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Dr. Michael Morbius (Jared Leto) in Columbia Pictures' MORBIUS. Courtesy of Sony Pictures

“Morbius” Scoring Mixer Jason LaRocca on Sinking His Teeth Into Marvel’s Vampire Antihero

After suffering throughout his childhood from a rare blood disorder, Michael Morbius (Jared Leto) heads into the Costa Rican jungle and cuts his hand open, thereby trapping a swarm of vampire bats. The bats are the final key to the brilliant doctor’s cure, which, as we can guess by the fact that these particular bats are highly attracted to blood, means that anyone who takes said cure will themselves also come to be highly attracted to blood. Thus begins director Daniel Espinosa’s tale of Morbius, a previously lesser-known vampire denizen of the Marvel world. 

It all wouldn’t be so bad, except with Morbius’s transformation into a newly cut-from-marble version of his former self, his facial features contort into something absolutely horrifying every time he gets thirsty, which starts to happen with alarming frequency. Worse, the doctor’s efforts to limit the damage wrought by his dubious cure fail completely when his childhood best friend, a rich British trust fund kid named Milo (Matt Smith), doses himself and transforms into the same thing as Morbius, only without a conscience. 

Dr. Michael Morbius (Jared Leto) in Columbia Pictures' MORBIUS.
Dr. Michael Morbius (Jared Leto) in Columbia Pictures’ MORBIUS.

After their sad childhoods spent in adjacent beds in a bucolic Greek children’s hospital manned by the caring and paternal Dr. Nicholas (Jared Harris), these two newly created monsters come to duke out their dueling visions of what good health should look like on a particularly mean version of the streets of New York. Throughout, a sense of doom offset by Morbius’s moral ambivalence is heightened by the film’s score, which does a ton of heavy lifting in terms of making us guess whether the well-meaning scientist will or won’t resist embracing his new bloodthirsty side. Except for one particularly memorable moment when Milo, newly healthy and feeling himself, jauntily breaks it down in front of a mirror, Morbius has almost no soundtrack to speak of. Instead, while he recorded, mixed, and co-produced composer Jon Ekstrand’s score, Jason LaRocca (The Harder They Fall, Aquaman) worked to highlight the story’s moral ambiguity by combining synths with live orchestral performances and going for grit as he made his way through what turned out to be over an hour and a half of music.

We had the chance to chat with LaRocca about how he approached this twisted new version of a hero in the recording studio.

How did you continue to develop the films musical themes in the recording studio? Was there a particular moment or transformation in the film that was a starting point?

Much of the film score is driven heavily by analog synths that [composer] Jon Ekstrand did in his studio in Stockholm. To further amplify and widen the sound of these themes and motifs, orchestrator Nicholas Dodd and I worked to make the live orchestral performances support those synth performances as much as possible in order to add as much size to them as we could. There are a number of synth motifs that are doubled or in some cases tripled with the full orchestra, recording them in sections once a day during the week of recording.

 

Morbius feels like a less well-known character in the Marvel universe (until now). Was the fact that this story was so fresh somewhat freeing in terms of techniques or approaches you could take in recording the score?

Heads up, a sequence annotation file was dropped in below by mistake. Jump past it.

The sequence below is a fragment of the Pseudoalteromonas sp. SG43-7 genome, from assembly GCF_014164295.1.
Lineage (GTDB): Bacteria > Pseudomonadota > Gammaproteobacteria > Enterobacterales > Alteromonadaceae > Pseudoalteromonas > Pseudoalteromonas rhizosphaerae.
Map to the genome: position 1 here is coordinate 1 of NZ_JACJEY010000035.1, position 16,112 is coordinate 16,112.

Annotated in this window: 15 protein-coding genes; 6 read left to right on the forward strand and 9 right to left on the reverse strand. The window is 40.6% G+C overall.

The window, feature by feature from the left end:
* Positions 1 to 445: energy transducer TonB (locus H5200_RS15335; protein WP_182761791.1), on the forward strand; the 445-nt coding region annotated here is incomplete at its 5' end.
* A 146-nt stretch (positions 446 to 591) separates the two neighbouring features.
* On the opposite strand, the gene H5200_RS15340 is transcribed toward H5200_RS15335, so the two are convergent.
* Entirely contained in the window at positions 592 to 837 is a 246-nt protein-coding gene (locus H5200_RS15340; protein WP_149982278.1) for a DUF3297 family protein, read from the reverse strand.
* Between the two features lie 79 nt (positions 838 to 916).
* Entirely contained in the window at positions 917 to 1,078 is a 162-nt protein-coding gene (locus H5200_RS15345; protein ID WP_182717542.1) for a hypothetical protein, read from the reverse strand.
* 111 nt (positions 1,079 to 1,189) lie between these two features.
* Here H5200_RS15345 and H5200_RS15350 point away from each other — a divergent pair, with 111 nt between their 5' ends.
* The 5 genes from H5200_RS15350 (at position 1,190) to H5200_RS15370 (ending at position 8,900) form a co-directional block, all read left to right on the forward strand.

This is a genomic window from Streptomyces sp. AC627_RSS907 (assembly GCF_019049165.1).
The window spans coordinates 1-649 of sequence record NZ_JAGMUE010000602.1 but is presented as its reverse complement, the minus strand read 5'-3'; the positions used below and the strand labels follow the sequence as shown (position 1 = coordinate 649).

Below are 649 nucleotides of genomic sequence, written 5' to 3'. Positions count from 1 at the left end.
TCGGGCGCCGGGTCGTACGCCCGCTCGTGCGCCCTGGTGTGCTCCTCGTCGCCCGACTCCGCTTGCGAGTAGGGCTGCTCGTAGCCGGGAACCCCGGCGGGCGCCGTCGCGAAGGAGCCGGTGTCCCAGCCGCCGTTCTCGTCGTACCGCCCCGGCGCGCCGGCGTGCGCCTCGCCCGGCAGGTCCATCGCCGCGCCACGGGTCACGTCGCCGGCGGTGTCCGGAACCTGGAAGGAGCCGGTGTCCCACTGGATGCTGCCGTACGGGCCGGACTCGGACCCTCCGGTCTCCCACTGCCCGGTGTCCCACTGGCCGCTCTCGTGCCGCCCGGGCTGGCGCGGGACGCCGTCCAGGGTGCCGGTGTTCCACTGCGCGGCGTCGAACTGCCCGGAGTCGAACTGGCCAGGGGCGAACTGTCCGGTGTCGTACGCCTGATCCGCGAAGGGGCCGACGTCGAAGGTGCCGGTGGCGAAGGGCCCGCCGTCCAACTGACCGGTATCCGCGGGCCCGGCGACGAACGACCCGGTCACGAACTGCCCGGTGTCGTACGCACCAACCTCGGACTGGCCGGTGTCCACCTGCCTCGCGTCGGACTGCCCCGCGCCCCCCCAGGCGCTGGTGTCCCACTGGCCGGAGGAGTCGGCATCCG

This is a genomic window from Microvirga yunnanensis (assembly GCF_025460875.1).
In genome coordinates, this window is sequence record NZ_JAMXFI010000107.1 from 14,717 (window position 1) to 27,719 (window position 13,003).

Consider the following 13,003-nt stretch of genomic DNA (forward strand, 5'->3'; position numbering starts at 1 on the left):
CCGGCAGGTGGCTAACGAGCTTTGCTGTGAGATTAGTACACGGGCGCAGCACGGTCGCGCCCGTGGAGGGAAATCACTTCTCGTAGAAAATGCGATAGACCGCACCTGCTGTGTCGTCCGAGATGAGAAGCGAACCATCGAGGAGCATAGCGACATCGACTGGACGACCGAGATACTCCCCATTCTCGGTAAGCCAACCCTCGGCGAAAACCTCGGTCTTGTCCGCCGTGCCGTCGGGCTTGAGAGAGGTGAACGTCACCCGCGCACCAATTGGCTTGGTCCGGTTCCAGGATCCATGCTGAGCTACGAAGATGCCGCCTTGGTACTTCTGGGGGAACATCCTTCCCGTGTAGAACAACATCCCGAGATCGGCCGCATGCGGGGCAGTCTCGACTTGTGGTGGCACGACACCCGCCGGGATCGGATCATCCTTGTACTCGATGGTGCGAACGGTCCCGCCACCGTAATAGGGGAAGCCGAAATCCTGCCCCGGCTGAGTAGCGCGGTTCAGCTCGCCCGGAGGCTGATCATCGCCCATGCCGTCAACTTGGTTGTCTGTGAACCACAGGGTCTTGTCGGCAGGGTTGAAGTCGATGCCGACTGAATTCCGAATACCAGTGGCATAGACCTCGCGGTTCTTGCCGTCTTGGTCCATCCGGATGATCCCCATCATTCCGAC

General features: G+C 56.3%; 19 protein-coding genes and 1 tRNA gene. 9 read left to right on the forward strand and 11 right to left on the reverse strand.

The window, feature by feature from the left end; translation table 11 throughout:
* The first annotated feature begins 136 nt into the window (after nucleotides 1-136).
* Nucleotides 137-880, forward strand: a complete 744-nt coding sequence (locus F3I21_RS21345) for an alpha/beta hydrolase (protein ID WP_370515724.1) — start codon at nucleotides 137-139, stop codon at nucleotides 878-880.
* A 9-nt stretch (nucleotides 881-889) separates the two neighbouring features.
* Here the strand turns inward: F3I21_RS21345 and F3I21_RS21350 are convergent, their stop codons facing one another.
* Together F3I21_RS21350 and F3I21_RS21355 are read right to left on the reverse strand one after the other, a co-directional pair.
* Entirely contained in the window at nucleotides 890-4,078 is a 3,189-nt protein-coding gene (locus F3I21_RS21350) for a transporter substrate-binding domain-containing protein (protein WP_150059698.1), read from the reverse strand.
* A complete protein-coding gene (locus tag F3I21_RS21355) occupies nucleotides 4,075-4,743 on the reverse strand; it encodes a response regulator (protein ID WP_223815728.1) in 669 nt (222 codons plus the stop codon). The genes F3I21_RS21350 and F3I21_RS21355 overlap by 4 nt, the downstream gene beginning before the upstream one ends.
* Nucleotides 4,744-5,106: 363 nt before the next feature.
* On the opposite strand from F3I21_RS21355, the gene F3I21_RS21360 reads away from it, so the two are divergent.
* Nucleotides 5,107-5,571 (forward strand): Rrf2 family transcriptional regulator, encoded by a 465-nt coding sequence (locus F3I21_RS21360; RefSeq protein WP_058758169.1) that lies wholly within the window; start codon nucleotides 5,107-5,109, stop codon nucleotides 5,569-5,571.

For sure! The whole idea with this score was to be a bit grittier and edgier than what you might typically expect for a Marvel film. So we approached it with a much darker tone intentionally. There’s a nice sense of freedom in getting to push things in a direction that we felt fresh and exciting.

How did you approach reflecting the ambiguity of the films titular character? The score really had to reflect that Morbius occupies a weird space between good and bad.

A lot of that fell on Jons shoulders. I think he did a great job in balancing the good and the bad in his approach to the score. Its overall very gritty and grungy and the hero” sense is always a little bent and distorted musically, so technically I made sure to maintain that balance as best I could.

The film has distinct locations — jungle, Greece, a particularly bleak version of New York. Did this influence your process in the studio at all?

We were definitely making extensive use of the size and space with the recordings and mixes. There are moments in the score where we take everything away and just drive right up on the close microphones of the strings and synths, while other times we pull way out and use only ambient and far perspective microphones and artificial reverbs and space. There’s a lot of perspective change to follow that sense of space and where you are in the film geographically with the music.

 

The movie seems to have a very limited soundtrack relative to how much score there is. Did that make the entire sound team’s job that much harder?

There was a lot of music for Jon to write for sure. All in all, it was 95 minutes of music for us to record, mix and produce, so it was definitely a challenge for everyone involved. We had a great time with it, though!

For more on Morbius, check out these stories:

How “Morbius” Production Designer Stefania Cella Creates a Brooding Vibe

New “Morbius” Video Promises the Official Opening of the Sony/Marvel Multiverse

New “Morbius” Look Reveals the Marvel Antihero’s First-Ever Screen Appearance

Featured image: Dr. Michael Morbius (Jared Leto) in Columbia Pictures’ MORBIUS. Courtesy of Sony Pictures

ABOUT THE AUTHOR

Susannah Edelbaum

Susannah Edelbaum's work has appeared on NPR Berlin, Fast Company, Motherboard, and the Cut, among others. She lives in Berlin, Germany.

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